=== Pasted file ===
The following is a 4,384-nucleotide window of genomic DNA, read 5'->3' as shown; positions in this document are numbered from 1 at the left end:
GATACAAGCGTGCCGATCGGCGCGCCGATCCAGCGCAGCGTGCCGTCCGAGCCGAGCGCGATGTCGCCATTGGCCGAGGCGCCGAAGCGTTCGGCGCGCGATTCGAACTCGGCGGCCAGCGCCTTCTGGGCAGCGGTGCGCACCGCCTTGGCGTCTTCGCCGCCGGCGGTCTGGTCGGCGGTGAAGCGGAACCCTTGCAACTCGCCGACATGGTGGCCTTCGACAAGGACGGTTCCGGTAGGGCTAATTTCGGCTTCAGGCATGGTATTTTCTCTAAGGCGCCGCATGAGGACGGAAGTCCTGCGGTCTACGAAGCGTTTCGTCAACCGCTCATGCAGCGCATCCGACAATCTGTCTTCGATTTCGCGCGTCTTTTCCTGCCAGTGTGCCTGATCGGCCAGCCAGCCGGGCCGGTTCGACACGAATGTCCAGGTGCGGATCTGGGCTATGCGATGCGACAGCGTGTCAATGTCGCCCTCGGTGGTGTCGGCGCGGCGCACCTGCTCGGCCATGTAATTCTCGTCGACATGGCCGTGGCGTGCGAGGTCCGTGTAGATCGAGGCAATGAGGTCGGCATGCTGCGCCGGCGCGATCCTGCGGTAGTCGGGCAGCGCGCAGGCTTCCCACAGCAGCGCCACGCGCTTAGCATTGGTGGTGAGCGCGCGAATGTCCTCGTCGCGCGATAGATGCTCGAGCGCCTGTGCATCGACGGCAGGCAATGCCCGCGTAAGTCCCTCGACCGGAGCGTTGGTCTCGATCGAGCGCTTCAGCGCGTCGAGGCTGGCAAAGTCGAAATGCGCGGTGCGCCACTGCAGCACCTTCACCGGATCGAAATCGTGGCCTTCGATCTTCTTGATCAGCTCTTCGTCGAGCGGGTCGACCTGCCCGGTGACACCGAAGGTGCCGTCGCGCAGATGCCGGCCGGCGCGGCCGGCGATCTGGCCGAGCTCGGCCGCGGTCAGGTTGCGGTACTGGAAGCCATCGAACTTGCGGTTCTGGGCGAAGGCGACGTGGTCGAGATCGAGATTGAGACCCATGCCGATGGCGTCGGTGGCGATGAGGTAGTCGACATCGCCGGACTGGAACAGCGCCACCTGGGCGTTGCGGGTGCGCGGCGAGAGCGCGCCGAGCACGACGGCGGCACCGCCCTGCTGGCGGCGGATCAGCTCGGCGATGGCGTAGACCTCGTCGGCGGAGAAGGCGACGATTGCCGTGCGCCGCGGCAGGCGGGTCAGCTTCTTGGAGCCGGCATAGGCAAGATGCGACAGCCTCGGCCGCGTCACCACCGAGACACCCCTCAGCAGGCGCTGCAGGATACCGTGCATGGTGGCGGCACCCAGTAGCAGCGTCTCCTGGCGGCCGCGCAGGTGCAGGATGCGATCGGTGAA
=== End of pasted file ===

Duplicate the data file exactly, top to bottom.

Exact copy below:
The following is a 4,384-nucleotide window of genomic DNA, read 5'->3' as shown; positions in this document are numbered from 1 at the left end:
GATACAAGCGTGCCGATCGGCGCGCCGATCCAGCGCAGCGTGCCGTCCGAGCCGAGCGCGATGTCGCCATTGGCCGAGGCGCCGAAGCGTTCGGCGCGCGATTCGAACTCGGCGGCCAGCGCCTTCTGGGCAGCGGTGCGCACCGCCTTGGCGTCTTCGCCGCCGGCGGTCTGGTCGGCGGTGAAGCGGAACCCTTGCAACTCGCCGACATGGTGGCCTTCGACAAGGACGGTTCCGGTAGGGCTAATTTCGGCTTCAGGCATGGTATTTTCTCTAAGGCGCCGCATGAGGACGGAAGTCCTGCGGTCTACGAAGCGTTTCGTCAACCGCTCATGCAGCGCATCCGACAATCTGTCTTCGATTTCGCGCGTCTTTTCCTGCCAGTGTGCCTGATCGGCCAGCCAGCCGGGCCGGTTCGACACGAATGTCCAGGTGCGGATCTGGGCTATGCGATGCGACAGCGTGTCAATGTCGCCCTCGGTGGTGTCGGCGCGGCGCACCTGCTCGGCCATGTAATTCTCGTCGACATGGCCGTGGCGTGCGAGGTCCGTGTAGATCGAGGCAATGAGGTCGGCATGCTGCGCCGGCGCGATCCTGCGGTAGTCGGGCAGCGCGCAGGCTTCCCACAGCAGCGCCACGCGCTTAGCATTGGTGGTGAGCGCGCGAATGTCCTCGTCGCGCGATAGATGCTCGAGCGCCTGTGCATCGACGGCAGGCAATGCCCGCGTAAGTCCCTCGACCGGAGCGTTGGTCTCGATCGAGCGCTTCAGCGCGTCGAGGCTGGCAAAGTCGAAATGCGCGGTGCGCCACTGCAGCACCTTCACCGGATCGAAATCGTGGCCTTCGATCTTCTTGATCAGCTCTTCGTCGAGCGGGTCGACCTGCCCGGTGACACCGAAGGTGCCGTCGCGCAGATGCCGGCCGGCGCGGCCGGCGATCTGGCCGAGCTCGGCCGCGGTCAGGTTGCGGTACTGGAAGCCATCGAACTTGCGGTTCTGGGCGAAGGCGACGTGGTCGAGATCGAGATTGAGACCCATGCCGATGGCGTCGGTGGCGATGAGGTAGTCGACATCGCCGGACTGGAACAGCGCCACCTGGGCGTTGCGGGTGCGCGGCGAGAGCGCGCCGAGCACGACGGCGGCACCGCCCTGCTGGCGGCGGATCAGCTCGGCGATGGCGTAGACCTCGTCGGCGGAGAAGGCGACGATTGCCGTGCGCCGCGGCAGGCGGGTCAGCTTCTTGGAGCCGGCATAGGCAAGATGCGACAGCCTCGGCCGCGTCACCACCGAGACACCCCTCAGCAGGCGCTGCAGGATACCGTGCATGGTGGCGGCACCCAGTAGCAGCGTCTCCTGGCGGCCGCGCAGGTGCAGGATGCGATCGGTGAA